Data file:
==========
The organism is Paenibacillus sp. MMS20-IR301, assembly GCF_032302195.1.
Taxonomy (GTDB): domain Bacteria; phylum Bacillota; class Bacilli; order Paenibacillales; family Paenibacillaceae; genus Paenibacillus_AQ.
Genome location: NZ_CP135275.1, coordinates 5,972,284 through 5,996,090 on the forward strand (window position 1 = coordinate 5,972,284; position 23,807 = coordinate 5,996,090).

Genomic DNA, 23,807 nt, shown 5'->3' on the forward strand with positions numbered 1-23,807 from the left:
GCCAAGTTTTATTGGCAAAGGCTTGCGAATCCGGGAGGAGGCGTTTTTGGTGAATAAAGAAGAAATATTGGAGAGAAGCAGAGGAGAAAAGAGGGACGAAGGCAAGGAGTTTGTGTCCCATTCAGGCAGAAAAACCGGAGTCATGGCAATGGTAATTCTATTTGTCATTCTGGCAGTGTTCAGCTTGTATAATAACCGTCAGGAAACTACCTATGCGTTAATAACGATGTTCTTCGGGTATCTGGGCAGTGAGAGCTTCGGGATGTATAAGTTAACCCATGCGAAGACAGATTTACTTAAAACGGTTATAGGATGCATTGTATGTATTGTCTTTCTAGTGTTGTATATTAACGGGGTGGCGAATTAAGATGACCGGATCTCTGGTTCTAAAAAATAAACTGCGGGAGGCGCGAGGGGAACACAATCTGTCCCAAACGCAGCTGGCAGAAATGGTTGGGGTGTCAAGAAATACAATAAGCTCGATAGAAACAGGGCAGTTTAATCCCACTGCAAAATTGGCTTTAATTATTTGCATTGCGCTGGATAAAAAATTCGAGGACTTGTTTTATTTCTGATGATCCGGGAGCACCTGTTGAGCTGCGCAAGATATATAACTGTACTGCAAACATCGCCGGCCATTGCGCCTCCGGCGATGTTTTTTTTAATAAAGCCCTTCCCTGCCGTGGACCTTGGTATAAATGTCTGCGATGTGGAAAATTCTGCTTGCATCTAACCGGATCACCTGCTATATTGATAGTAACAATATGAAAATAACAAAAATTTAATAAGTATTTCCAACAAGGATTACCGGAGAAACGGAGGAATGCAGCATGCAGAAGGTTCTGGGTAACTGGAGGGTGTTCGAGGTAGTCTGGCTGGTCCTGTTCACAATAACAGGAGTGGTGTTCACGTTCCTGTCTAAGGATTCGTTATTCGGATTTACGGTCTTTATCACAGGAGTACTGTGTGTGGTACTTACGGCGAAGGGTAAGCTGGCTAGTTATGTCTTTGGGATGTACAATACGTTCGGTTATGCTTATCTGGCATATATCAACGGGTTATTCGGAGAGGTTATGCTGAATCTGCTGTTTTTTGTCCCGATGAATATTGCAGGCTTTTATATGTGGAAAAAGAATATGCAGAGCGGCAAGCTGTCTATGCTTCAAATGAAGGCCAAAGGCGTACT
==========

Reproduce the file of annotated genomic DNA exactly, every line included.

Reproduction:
The organism is Paenibacillus sp. MMS20-IR301, assembly GCF_032302195.1.
Taxonomy (GTDB): domain Bacteria; phylum Bacillota; class Bacilli; order Paenibacillales; family Paenibacillaceae; genus Paenibacillus_AQ.
Genome location: NZ_CP135275.1, coordinates 5,972,284 through 5,996,090 on the forward strand (window position 1 = coordinate 5,972,284; position 23,807 = coordinate 5,996,090).

Genomic DNA, 23,807 nt, shown 5'->3' on the forward strand with positions numbered 1-23,807 from the left:
GCCAAGTTTTATTGGCAAAGGCTTGCGAATCCGGGAGGAGGCGTTTTTGGTGAATAAAGAAGAAATATTGGAGAGAAGCAGAGGAGAAAAGAGGGACGAAGGCAAGGAGTTTGTGTCCCATTCAGGCAGAAAAACCGGAGTCATGGCAATGGTAATTCTATTTGTCATTCTGGCAGTGTTCAGCTTGTATAATAACCGTCAGGAAACTACCTATGCGTTAATAACGATGTTCTTCGGGTATCTGGGCAGTGAGAGCTTCGGGATGTATAAGTTAACCCATGCGAAGACAGATTTACTTAAAACGGTTATAGGATGCATTGTATGTATTGTCTTTCTAGTGTTGTATATTAACGGGGTGGCGAATTAAGATGACCGGATCTCTGGTTCTAAAAAATAAACTGCGGGAGGCGCGAGGGGAACACAATCTGTCCCAAACGCAGCTGGCAGAAATGGTTGGGGTGTCAAGAAATACAATAAGCTCGATAGAAACAGGGCAGTTTAATCCCACTGCAAAATTGGCTTTAATTATTTGCATTGCGCTGGATAAAAAATTCGAGGACTTGTTTTATTTCTGATGATCCGGGAGCACCTGTTGAGCTGCGCAAGATATATAACTGTACTGCAAACATCGCCGGCCATTGCGCCTCCGGCGATGTTTTTTTTAATAAAGCCCTTCCCTGCCGTGGACCTTGGTATAAATGTCTGCGATGTGGAAAATTCTGCTTGCATCTAACCGGATCACCTGCTATATTGATAGTAACAATATGAAAATAACAAAAATTTAATAAGTATTTCCAACAAGGATTACCGGAGAAACGGAGGAATGCAGCATGCAGAAGGTTCTGGGTAACTGGAGGGTGTTCGAGGTAGTCTGGCTGGTCCTGTTCACAATAACAGGAGTGGTGTTCACGTTCCTGTCTAAGGATTCGTTATTCGGATTTACGGTCTTTATCACAGGAGTACTGTGTGTGGTACTTACGGCGAAGGGTAAGCTGGCTAGTTATGTCTTTGGGATGTACAATACGTTCGGTTATGCTTATCTGGCATATATCAACGGGTTATTCGGAGAGGTTATGCTGAATCTGCTGTTTTTTGTCCCGATGAATATTGCAGGCTTTTATATGTGGAAAAAGAATATGCAGAGCGGCAAGCTGTCTATGCTTCAAATGAAGGCCAAAGGCGTACT